A forensic reconstruction of what Ötzi – Europe’s oldest known natural human mummy – might have looked like shortly before shot in the back by an arrow 5,300 years ago. | Image via South Tyrol Museum of Archeology.

Human history in many ways is a story of humans outliving disease. As humans, we have co-habited this planet with thousands of other species; we have also lived alongside millions of disease-causing as well as harmless microbes. Disease has been a meddling but steady companion in humankind’s journey till date. Ötzi, the oldest known natural mummy was discovered from Alps along the Italian-Austrian border in 1991 by a team of mountaineers and has been the subject of numerous studies by archaeologists and historians. It was discovered from skeletal analysis that he suffered from severe toothache owing to cavities and spondylosis for a very long time till an arrow to his shoulder killed him.Skeletal analysis of his remains also revealed that he had at least been sick three times in the last six months before his murder. Ötzi’s skeleton which is preserved at the South Tyrol Museum of Archeology in Italy is one of the most pertinent set of remains in human history not only because it has greatly advanced our understanding of the Chalcolithic Age which he belonged to, but also in understanding the very essence of human nature.

On a different tangent, archaeology at the Harappan excavation sites has revealed that the health of Harappans was inextricably linked to the sanitation levels of the Indus Valley cities. The deterioration of the Harappan civilization is marked by the poor maintenance of sanitation which resulted in decline of the health of the population. In fact, the spread of epidemic similar to Malaria has been reported as one of the probable causes for the decline of the illustrious civilization. Gwen Schug, Elaine Blevins, Brett Cox, Kelsey Gray and Mushrif Tripathy (2013) have argued that bio-archaeological evidence from Harappa demonstrates the prevalence of infections and infectious disease increased as the civilization moved from 2500 to 1900 BCE. This was also a period which witnessed environmental shifts owing to climate change. The soil had started losing its fertility; the process of dessication had started; aridity was also increasing from the late-mature phase in Harappa. It is also interesting to note that several archaeologists have argued that the environmental changes that impacted Harappan civilization was not only natural; but was man-made to a great extent  (George Dales, 1964, N.Lahiri, 2000). The rampant cutting down of trees for fuel for building brick-kilns and the interference with the flow channels of the tributaries of the Indus also led to a detrimental impact on the environment. It can be argued that it was a combination of environmental factors and disease which extinguished the largest Bronze Age civilization from the face of the earth.

A Tale of Bones and Tools from the Chalcolithic Age

Both Ötzi and Indus Valley Civilization leave important lessons for us particularly against the backdrop of the pandemic caused by the Covid-19 virus. The Ötzi’s skeleton reveals that he was an explorer; a traveler who walked great distances over hilly and rocky terrain. Walking long distances was not a characteristic trait of Copper Age cultures, this set him apart from others in his culture. The tools found in Ötzi’s sack which included tools made out of copper, flint and antlers also reveal that Ötzi was a man ahead of his times. Significantly, Ötzi also carried medical herbs with him including a mushroom with anthelmintic properties (a medicine which expels parasites and worms from the body). Ötzi might have been the world’s first botany enthusiast or plant-collector or in the light of the absence of contrary evidence- the world’s first botanist! The long walks he went on, would be justified as Ötzi would have had to forage through forests, vales and grasslands for finding the herbs which might have seemed to be a magical remedy to the culture Ötzi belonged to. Ötzi could also have been a shaman as along with the medical herbs he also had a sophisticated equipment made of flints to make fire. The presence of smoke and herbs to induce a trance like ambience has been noted by anthropologists to be characteristics of shamans from ancient groups. Ötzi’s death must have been abysmal one for his community. The death of the medicine-man was often the death knell for the community. The other tools found in Ötzi’s leather bag included a copper-axe, a chert-blade knife and a quiver with 14 arrows ; all of the tools were quite advanced for the Copper/Chalcolithic Age which he belonged to. Clearly, Ötzi was a man ahead of his times. It might have been the pioneering traits that Ötzi had which ultimately led to his murder; his possession of advanced tools and botanical knowledge must have made him a target of most vile of all emotions, i.e.envy.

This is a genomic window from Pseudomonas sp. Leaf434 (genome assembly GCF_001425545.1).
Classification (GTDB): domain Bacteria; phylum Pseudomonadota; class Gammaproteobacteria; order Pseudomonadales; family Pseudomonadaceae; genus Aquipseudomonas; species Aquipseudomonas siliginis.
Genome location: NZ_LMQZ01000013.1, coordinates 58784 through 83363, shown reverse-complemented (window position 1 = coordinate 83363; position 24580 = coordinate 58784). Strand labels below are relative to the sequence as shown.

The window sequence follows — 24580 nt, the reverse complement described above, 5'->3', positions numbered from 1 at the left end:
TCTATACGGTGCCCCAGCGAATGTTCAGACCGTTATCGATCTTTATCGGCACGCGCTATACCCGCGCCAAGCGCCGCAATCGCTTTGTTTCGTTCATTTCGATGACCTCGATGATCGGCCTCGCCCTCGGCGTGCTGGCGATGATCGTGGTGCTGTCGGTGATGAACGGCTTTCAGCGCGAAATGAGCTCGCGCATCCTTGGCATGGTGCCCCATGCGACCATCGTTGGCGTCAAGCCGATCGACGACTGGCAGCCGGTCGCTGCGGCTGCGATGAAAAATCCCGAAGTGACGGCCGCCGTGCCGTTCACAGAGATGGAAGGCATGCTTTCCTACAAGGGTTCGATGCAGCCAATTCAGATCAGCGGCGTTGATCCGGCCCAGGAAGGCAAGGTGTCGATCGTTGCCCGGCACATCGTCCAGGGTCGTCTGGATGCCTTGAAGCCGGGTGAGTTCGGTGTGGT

Ötzi where it as discovered. Photo: Paul Hanny / South Tyrol Museum of Archaeology

 

Ötzi’s remains continue to talk to us today. It is a lesson that the world needs to engage with. The fact that Ötzi fell sick quite often; but continued his journeys is a testament to the indomitable human will which forges ahead against all odds. In fact, it might even be called as the evolutionary trait which gave us an edge over other species; but far more significantly; Ötzi’s travels were made possible by a community which would take care of him when he fell sick. Each time he fell prey to disease or injury (as his skeletal remains reveal) he was nursed back to health. It would have been impossible for a Copper Age human to survive with disease all by himself. At best, you needed someone to make sure you were fed; at worst you needed someone to make sure you were not an easy target for predatory animals. The presence of a community which cared for its diseased and injured emerges if we let Ötzi’s bones and dried tissue speak to us. We are often quick to label ancient societies as barbaric and primitive; but as Margaret Mead, the renowned anthropologist has revealed to us, a broken human bone from 15,000 years ago which has healed naturally can be the greatest artefact in archaeology as it reveals human compassion kept us alive and together as a species

The most fundamental human trait, unlike neo-liberalism would like us to believe is not greed, neither is it Ayn Rand’s self-interest. Early human studies reveal that it is compassion and a sense of belonging that kept humans together. We would not have survived as a species if it was not for the strong support networks and channels of information that we built in our initial stages as homo sapiens. ( Yuval Noah Harari, 2011)